5. Conclusions

In summary, this paper has argued that, while not without value, many PA intervention studies over-rely on behavior change models, such as the TTM and ABC framework. We have argued that a sequential and compartmentalized conceptualization of the process of behavior change does not readily reflect the dynamic process of behavior change that comes to light when social context and processes are also considered. The onus of responsibility on erroneously configured atomized rational actors, enjoying unbridled choice and agency, is indicated by the lack of outright success of interventions [83,84] and the value-action gap identified by Shove [13] in ABC-inspired behavior change research and policy interventions. In order to move away from such models, we proposed a move toward using practices as the key unit of social analysis, alongside the idea that individuals are carriers and performers of practices.
In contrast, the practice theory approach advocated here means seeking out the all-too-infrequently visited middle ground between structural constraint/opportunity, agentic freedom, and interrogating the dynamic mediations between the two that emerge from our everyday practices. We provided an overview of key elements of practice theory while highlighting the appropriateness and potential for exploring the double jeopardy relationship between PA and young, disadvantaged women. We have highlighted areas that exploratory/intervention studies might focus on to identify and transform the three constitutive elements of practice, namely meaning, materials, and competencies [62] in PA contexts, alongside the ancillary concepts of anchoring practices [77] and affective practice [79].
As Hui [85] (p. 99) suggests, a practice-based intervention cannot operate with a ”business as usual” attitude, and researchers will have to account for the winners and losers when manipulating elements of practice. This does not have to be negative, however. “Blanket” approaches that ostensibly remove barriers to PA are often guilty of continuing to offer the same activities that have been consistently disengaged from. Evidence suggests that the practice of specific rules of activity engagement, as well as those surrounding uniforms, settings, objects, and so on, inhibit PA participation within particular groups. Practice theory provides us with the conceptual means to both explore and transform these inhibiting elements in practical, meaningful ways, potentially challenging and shifting the anchoring practices and their affects.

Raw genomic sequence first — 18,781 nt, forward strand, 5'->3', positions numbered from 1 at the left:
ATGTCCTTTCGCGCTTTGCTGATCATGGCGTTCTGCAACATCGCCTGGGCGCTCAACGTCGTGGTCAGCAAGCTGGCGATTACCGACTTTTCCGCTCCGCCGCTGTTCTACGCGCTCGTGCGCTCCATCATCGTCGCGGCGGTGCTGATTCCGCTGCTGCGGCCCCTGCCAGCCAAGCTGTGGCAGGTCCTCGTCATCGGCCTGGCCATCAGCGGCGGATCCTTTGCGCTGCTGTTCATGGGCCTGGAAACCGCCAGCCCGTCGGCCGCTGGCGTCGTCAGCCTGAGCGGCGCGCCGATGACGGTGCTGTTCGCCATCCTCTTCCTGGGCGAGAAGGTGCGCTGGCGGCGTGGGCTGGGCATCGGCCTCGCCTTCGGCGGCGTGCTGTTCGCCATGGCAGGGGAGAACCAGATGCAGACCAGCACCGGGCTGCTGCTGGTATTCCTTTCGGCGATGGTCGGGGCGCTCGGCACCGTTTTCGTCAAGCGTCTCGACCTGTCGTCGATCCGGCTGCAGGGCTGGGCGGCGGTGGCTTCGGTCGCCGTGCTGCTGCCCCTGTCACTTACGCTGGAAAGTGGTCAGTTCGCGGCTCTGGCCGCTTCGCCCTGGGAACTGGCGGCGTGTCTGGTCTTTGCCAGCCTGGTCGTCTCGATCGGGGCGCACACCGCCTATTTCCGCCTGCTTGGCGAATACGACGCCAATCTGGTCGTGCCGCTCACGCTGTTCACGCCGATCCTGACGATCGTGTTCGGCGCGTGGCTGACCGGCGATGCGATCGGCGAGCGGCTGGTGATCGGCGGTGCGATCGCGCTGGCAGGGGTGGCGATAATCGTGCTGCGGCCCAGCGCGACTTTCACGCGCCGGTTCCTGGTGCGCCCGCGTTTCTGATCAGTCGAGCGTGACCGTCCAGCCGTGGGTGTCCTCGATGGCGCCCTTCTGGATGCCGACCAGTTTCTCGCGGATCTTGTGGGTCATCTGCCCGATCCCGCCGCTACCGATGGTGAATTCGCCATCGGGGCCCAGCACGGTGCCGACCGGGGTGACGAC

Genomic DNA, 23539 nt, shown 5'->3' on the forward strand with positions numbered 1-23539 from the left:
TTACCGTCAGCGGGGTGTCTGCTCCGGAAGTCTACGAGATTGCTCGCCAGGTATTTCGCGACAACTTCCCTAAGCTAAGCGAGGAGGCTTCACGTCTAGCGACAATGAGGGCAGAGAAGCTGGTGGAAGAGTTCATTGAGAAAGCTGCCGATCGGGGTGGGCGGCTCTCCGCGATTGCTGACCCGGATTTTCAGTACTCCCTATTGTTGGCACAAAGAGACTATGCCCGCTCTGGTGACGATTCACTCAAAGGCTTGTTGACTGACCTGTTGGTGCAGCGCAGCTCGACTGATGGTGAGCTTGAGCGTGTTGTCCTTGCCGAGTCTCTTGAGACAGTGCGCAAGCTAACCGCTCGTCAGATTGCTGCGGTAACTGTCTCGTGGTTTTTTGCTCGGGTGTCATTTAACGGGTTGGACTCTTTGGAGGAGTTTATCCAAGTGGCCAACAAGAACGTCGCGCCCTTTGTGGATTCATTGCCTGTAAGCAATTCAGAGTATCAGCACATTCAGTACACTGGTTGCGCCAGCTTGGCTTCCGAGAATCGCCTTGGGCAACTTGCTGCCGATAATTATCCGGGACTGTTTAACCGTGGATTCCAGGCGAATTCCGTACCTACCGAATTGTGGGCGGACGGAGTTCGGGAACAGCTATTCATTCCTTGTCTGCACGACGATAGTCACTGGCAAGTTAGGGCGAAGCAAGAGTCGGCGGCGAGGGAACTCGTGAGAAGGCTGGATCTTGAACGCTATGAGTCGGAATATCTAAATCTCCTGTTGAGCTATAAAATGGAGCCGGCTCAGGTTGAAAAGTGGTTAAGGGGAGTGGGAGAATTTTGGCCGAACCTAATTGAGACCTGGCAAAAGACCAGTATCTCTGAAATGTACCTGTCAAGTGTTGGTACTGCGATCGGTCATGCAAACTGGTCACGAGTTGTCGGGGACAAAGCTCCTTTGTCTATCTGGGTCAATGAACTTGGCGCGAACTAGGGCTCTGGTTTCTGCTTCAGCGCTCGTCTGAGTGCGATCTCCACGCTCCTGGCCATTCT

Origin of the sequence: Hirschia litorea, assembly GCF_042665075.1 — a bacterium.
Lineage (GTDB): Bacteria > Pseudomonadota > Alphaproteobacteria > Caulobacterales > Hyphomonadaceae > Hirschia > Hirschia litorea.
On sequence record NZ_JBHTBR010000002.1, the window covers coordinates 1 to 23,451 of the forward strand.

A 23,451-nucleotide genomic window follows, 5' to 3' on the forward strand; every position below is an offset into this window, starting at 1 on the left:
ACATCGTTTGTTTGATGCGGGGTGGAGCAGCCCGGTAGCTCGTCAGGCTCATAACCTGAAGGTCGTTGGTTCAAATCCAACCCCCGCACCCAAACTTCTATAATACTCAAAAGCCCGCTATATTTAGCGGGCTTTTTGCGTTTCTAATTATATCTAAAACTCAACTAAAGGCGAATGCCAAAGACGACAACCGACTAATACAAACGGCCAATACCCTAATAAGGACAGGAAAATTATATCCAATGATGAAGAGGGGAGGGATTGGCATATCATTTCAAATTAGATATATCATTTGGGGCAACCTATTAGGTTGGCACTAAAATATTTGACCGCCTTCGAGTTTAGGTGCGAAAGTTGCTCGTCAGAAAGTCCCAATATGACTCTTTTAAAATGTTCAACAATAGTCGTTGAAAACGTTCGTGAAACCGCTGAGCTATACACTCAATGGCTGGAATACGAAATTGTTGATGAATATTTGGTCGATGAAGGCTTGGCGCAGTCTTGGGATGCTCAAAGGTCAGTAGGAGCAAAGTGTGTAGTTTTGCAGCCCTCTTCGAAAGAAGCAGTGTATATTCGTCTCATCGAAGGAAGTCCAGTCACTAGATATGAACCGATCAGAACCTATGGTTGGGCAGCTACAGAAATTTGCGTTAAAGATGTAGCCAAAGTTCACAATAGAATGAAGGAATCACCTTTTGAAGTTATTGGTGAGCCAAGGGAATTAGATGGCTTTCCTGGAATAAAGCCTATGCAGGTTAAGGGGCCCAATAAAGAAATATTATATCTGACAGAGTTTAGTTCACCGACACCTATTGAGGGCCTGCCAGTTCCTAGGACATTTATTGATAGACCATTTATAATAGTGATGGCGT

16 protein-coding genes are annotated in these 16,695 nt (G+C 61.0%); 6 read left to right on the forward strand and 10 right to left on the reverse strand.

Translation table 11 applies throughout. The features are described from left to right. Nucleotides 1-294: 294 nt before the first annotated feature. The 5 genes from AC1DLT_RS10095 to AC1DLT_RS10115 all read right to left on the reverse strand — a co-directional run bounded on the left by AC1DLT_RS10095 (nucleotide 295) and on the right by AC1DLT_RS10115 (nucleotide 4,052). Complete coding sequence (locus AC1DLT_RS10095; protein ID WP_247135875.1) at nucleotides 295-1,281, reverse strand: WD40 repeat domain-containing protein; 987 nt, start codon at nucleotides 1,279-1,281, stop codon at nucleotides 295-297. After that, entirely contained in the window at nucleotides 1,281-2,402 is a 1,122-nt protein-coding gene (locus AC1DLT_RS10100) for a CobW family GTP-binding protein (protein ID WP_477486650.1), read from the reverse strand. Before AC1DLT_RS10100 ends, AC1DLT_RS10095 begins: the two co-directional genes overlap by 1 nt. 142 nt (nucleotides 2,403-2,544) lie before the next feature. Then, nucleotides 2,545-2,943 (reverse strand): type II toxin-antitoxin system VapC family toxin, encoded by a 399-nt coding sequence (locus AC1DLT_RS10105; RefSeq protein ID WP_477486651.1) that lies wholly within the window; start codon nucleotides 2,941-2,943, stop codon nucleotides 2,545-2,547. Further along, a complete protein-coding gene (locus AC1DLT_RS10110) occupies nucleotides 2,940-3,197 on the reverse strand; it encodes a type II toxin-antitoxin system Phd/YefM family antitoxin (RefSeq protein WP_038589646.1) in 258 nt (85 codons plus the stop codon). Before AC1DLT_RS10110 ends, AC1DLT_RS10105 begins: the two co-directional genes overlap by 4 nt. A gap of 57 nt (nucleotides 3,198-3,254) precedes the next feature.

We conclude that approaching the double jeopardy intersection through the lens of practice theory has the potential to address some of the major limitations present in the behavioral change models used for typical PA intervention work. Despite successful implementation elsewhere [86,87], much work remains to build on Blue [11] and Spotswood et al.’s [12] work and adapt practice theory more fully to the PA domain. We are confident, however that the increased use of practice theory will contribute significantly to participation levels by providing more practical and workable heuristics, for participants and providers alike.

Author Contributions

Conceptualization, E.H., D.B., N.B.; writing—original draft preparation, E.H.; writing—review and editing, E.H., D.B., N.B., N.M.; funding acquisition N.B., M.A. All authors have read and agreed to the published version of the manuscript.


This research was funded by a KESS2 Knowledge Economy Skills Scholarship, in partnership with Valleys Gymnastics Academy.

Conflicts of Interest

The authors declare no conflict of interest. The funders had no role in the design of the study; in the collection, analyses, or interpretation of data; in the writing of the manuscript, or in the decision to publish the results.


  1. Vuori, I. World Health Organization and Physical Activity. Prog. Prev. Med. 2018, 3, e0012. [Google Scholar] [CrossRef]
  2. Musich, S.; Shaohung, S.W.; Hawkins, K.; Greame, C. The Frequency and Health Benefits of Physical Activity for Older Adults. Popul. Health Manag. 2016, 20, 199–207. [Google Scholar] [CrossRef] [PubMed] [Green Version]
  3. Pratt, M.; Varela, A.R.; Salvo, D.; Kohl iii, H.W.; Ding, D. Attacking the Pandemic of Physical Inactivity: What is Holding Us Back? Br. J. Sports Med. 2019. [Google Scholar] [CrossRef]
  4. Sport England. Demographic Knowledge: Target Groups. 2019. Available online: (accessed on 15 August 2020).
  5. Crenshaw, K. Demarginalizing the Intersection of Race and Sex: A Black Feminist Critique of Antidiscrimination Doctrine, Feminist Theory and Antiracist Politics. Univ. Chicago Legal Forum. 1989, 1, 139–167. [Google Scholar]
  6. StreetGames. Us Girls Wales Programme Report, 2015-2017; Sport Wales and StreetGames: Cardiff, UK, 2017. [Google Scholar]
  7. Economic and Social Research Council. Poorer People Are Less Physically Active; Economic and Social Research Council: Swindon, UK, 2014. [Google Scholar]
  8. The Lancet. Time to Tackle the Physical Activity Gender Gap. Lancet Public Health 2019, 4, 360. [Google Scholar] [CrossRef]
  9. Sport England. Active Lives Adult Survey; Sport England: London, UK, 2019. [Google Scholar]
  10. NHS Digital. Statistics on Obesity, Physical Activity and Diet, England, 2019. Available online: (accessed on 25 June 2020).
  11. Blue, S. Maintaining Physical Exercise as a Matter of Synchronizing Practices: Experiences and Observations from Training in Mixed Martial Arts. Health Place 2017, 46, 344–350. [Google Scholar] [CrossRef] [Green Version]
  12. Spotswood, F.; Wiltshire, G.; Spear, S.; Morey, Y.; Harris, J. A Practice Theory Approach to Primary School Physical Activity: Opportunities and Challenges for Intervention. Crit. Public Health 2019. [Google Scholar] [CrossRef]